Governor encourages OSU to review guidelines for athletic plane travel
Gov. Mary Fallin stopped short Monday of saying there should be age limits on the pilots and aircraft who are used to fly university coaches on various trips, or whether the minimum standards should be the same as for those who fly the governor. Fallin said it was appropriate that Oklahoma State University review its guidelines for athletic travel after a second airplane carrying athletes or coaches crashed in 11 years to “make sure we’re protecting everyone.” The single-engine airplane would not meet the OSU team travel policy’s minimum requirement for aircraft to be powered by two or more turbine engines. OSU officials said the airplane wasn’t required to meet that standard because it was a recruiting trip and no student athletes were on board.
Employer-issued health insurance premiums rise
Insurance premiums from employer-issued health insurance plans have increased by about 45 percent in Oklahoma and have outpaced income growth in all 50 states, according to a report released recently by the Commonwealth Fund. The average premium for a single person increased 42 percent – to $4,658 a year – from 2003 to 2010. For families, the increase was 48 percent to $12,900, according to the report. The average in Oklahoma is still lower than in most states. The national average for family coverage is $13,871 a year. Eleven states have lower average premiums than Oklahoma, according to the report.
Tulsa World: Anti-income tax move threatens education, state services
The years-long, steady drumbeat to keep reducing or even eliminate Oklahoma’s personal income tax has not abated. But at least now there is a growing drumbeat from the other side. Perhaps there’s hope that the most rational and reasonable tax policy will prevail over the long run. The most recent chorus added to the long-running debate comes from some well-respected university economists, who recently spoke before a legislative committee looking into tax issues. Alexander Holmes, regents professor of economics and department chairman at the University of Oklahoma, was typically blunt. “It’s willful ignorance of somebody to propose abolishing the personal income tax. If you did abolish the personal income tax, you would have enough money probably to … get the roads paved, you could educate kids throughout the sixth grade and that would be it.”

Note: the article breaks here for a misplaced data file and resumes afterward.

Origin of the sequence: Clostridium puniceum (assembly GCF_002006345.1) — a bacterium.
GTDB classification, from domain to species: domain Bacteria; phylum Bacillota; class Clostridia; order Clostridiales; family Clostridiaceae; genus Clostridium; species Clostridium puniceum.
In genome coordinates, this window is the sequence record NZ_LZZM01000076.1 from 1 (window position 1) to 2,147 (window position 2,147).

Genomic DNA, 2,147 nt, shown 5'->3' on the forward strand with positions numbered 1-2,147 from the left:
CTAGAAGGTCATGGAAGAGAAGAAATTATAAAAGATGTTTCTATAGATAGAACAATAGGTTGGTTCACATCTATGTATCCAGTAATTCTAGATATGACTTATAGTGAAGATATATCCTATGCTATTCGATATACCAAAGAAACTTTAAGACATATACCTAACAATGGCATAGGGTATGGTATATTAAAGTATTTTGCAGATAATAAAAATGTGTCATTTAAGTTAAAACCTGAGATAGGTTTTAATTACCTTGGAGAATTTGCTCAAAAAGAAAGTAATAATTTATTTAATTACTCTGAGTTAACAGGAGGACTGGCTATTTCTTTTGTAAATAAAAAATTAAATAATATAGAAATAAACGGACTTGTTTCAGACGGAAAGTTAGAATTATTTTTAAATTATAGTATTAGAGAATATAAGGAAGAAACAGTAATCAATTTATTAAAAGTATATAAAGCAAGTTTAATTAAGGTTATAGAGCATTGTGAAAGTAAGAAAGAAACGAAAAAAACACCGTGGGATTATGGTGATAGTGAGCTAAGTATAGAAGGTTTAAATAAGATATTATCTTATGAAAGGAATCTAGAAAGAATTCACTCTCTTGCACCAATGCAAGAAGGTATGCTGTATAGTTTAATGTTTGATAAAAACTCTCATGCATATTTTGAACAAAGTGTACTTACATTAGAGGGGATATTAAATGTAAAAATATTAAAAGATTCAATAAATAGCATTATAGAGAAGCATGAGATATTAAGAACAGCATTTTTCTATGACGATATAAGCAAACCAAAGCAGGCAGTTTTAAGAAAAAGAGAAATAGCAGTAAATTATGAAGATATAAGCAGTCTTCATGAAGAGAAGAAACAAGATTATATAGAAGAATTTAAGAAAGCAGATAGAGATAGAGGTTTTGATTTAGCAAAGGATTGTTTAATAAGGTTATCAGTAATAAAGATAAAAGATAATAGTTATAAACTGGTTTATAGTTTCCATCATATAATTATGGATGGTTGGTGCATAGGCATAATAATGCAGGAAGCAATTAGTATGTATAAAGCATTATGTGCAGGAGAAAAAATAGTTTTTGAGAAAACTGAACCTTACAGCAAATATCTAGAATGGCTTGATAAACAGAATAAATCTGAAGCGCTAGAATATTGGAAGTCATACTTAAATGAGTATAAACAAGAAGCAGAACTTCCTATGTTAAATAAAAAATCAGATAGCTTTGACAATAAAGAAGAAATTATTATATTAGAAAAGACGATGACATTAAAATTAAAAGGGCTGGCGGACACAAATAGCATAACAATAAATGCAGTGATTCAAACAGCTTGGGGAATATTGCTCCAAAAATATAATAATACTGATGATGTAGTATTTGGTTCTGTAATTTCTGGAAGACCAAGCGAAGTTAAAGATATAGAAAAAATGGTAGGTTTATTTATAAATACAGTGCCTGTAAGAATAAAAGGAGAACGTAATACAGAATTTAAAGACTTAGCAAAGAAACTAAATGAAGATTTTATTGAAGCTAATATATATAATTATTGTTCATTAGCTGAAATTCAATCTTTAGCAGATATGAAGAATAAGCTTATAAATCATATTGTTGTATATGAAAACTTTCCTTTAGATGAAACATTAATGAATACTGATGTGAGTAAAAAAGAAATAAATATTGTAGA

NewsOK: Oklahoma lawmakers could do much more to foster transparency
The height of hypocrisy is for lawmakers to require nearly every other public official to abide by openness laws but fail to subject themselves to the same laws. The sooner this changes, the better. Oklahoma lawmakers can talk all they want about transparency — a popular word these days — but it means little until they do more than pay lip service to the idea. For now, we’d take putting the Legislature on equal footing with other public bodies. But a better sign of their commitment to openness would be to hold themselves to a higher standard than they do others. Oklahoma is one of only four states with legislatures exempted from state open records laws and one of seven with total immunity from open meetings laws.
Job Posting: Oklahoma Assets seeks project manager
Oklahoma Assets is seeking a Project Manager to support the development of its organizational structure and implementation of its program and partnership activities. Oklahoma Assets is a non-profit organization whose mission is to advocate policies and programs that can help create a more inclusive economy – one in which financial success, economic stability, and opportunity is available for all. The deadline for applications is December 6th, 2011.
Quote of the Day
You have to be sure you’re right before cutting tax rates or shrinking the tax base. The Legislature and the governor cannot say in following years, “Oops, we made a mistake.”
–Larkin Warner, an economist and regents professor emeritus at Oklahoma State University
Number of the Day
Oklahoma City’s rank on a list of metropolitan areas with the largest increases in income segregation – the concentration of households in either poor or affluent residential areas – between 2000 and 2007; Tulsa ranked 17th
Source: Stanford University
7 Reasons to Celebrate the Not-So-Super Committee’s Failure
“Hopes are Dashed,” The New York Times headline announces in one of the bajillion articles about the inability of the so-called Super Committee to reach a grand bargain to cut federal deficits. But outside of Washington’s insular preoccupation with government balance sheets, few actual citizens ever conjured anything resembling hope one way or the other related to the committee’s mission. What polling shows the public wants Washington to focus on — jobs — had been deemed a distraction as the futile deliberations dragged on. Now that the exercise is finally over, there are plenty of genuine reasons to be at least a bit more hopeful than before.